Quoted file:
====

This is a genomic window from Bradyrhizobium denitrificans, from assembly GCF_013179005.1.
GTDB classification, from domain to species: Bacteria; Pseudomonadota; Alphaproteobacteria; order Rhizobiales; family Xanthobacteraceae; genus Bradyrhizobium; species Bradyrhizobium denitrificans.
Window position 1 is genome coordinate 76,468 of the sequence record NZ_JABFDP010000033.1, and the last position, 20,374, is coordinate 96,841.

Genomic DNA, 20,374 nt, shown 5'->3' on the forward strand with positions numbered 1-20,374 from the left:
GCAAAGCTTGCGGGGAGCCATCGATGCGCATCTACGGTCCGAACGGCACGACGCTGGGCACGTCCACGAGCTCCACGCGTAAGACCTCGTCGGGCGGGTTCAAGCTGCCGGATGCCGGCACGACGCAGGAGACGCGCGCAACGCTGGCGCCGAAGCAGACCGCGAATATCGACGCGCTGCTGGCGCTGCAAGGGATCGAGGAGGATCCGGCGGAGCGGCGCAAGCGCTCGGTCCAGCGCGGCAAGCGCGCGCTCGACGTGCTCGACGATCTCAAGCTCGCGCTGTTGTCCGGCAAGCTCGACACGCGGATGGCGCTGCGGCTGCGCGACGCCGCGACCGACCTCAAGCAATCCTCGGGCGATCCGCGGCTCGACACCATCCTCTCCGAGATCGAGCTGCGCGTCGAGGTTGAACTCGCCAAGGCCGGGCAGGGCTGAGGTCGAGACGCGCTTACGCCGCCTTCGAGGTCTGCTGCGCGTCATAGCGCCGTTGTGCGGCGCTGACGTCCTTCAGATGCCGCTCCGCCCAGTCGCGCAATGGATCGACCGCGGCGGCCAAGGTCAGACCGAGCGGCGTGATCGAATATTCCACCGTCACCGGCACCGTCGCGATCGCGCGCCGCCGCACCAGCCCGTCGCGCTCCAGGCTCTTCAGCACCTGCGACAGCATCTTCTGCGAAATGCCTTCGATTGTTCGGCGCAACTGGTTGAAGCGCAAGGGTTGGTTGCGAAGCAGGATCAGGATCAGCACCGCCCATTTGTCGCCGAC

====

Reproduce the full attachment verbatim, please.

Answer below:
This is a genomic window from Bradyrhizobium denitrificans, from assembly GCF_013179005.1.
GTDB classification, from domain to species: Bacteria; Pseudomonadota; Alphaproteobacteria; order Rhizobiales; family Xanthobacteraceae; genus Bradyrhizobium; species Bradyrhizobium denitrificans.
Window position 1 is genome coordinate 76,468 of the sequence record NZ_JABFDP010000033.1, and the last position, 20,374, is coordinate 96,841.

Genomic DNA, 20,374 nt, shown 5'->3' on the forward strand with positions numbered 1-20,374 from the left:
GCAAAGCTTGCGGGGAGCCATCGATGCGCATCTACGGTCCGAACGGCACGACGCTGGGCACGTCCACGAGCTCCACGCGTAAGACCTCGTCGGGCGGGTTCAAGCTGCCGGATGCCGGCACGACGCAGGAGACGCGCGCAACGCTGGCGCCGAAGCAGACCGCGAATATCGACGCGCTGCTGGCGCTGCAAGGGATCGAGGAGGATCCGGCGGAGCGGCGCAAGCGCTCGGTCCAGCGCGGCAAGCGCGCGCTCGACGTGCTCGACGATCTCAAGCTCGCGCTGTTGTCCGGCAAGCTCGACACGCGGATGGCGCTGCGGCTGCGCGACGCCGCGACCGACCTCAAGCAATCCTCGGGCGATCCGCGGCTCGACACCATCCTCTCCGAGATCGAGCTGCGCGTCGAGGTTGAACTCGCCAAGGCCGGGCAGGGCTGAGGTCGAGACGCGCTTACGCCGCCTTCGAGGTCTGCTGCGCGTCATAGCGCCGTTGTGCGGCGCTGACGTCCTTCAGATGCCGCTCCGCCCAGTCGCGCAATGGATCGACCGCGGCGGCCAAGGTCAGACCGAGCGGCGTGATCGAATATTCCACCGTCACCGGCACCGTCGCGATCGCGCGCCGCCGCACCAGCCCGTCGCGCTCCAGGCTCTTCAGCACCTGCGACAGCATCTTCTGCGAAATGCCTTCGATTGTTCGGCGCAACTGGTTGAAGCGCAAGGGTTGGTTGCGAAGCAGGATCAGGATCAGCACCGCCCATTTGTCGCCGAC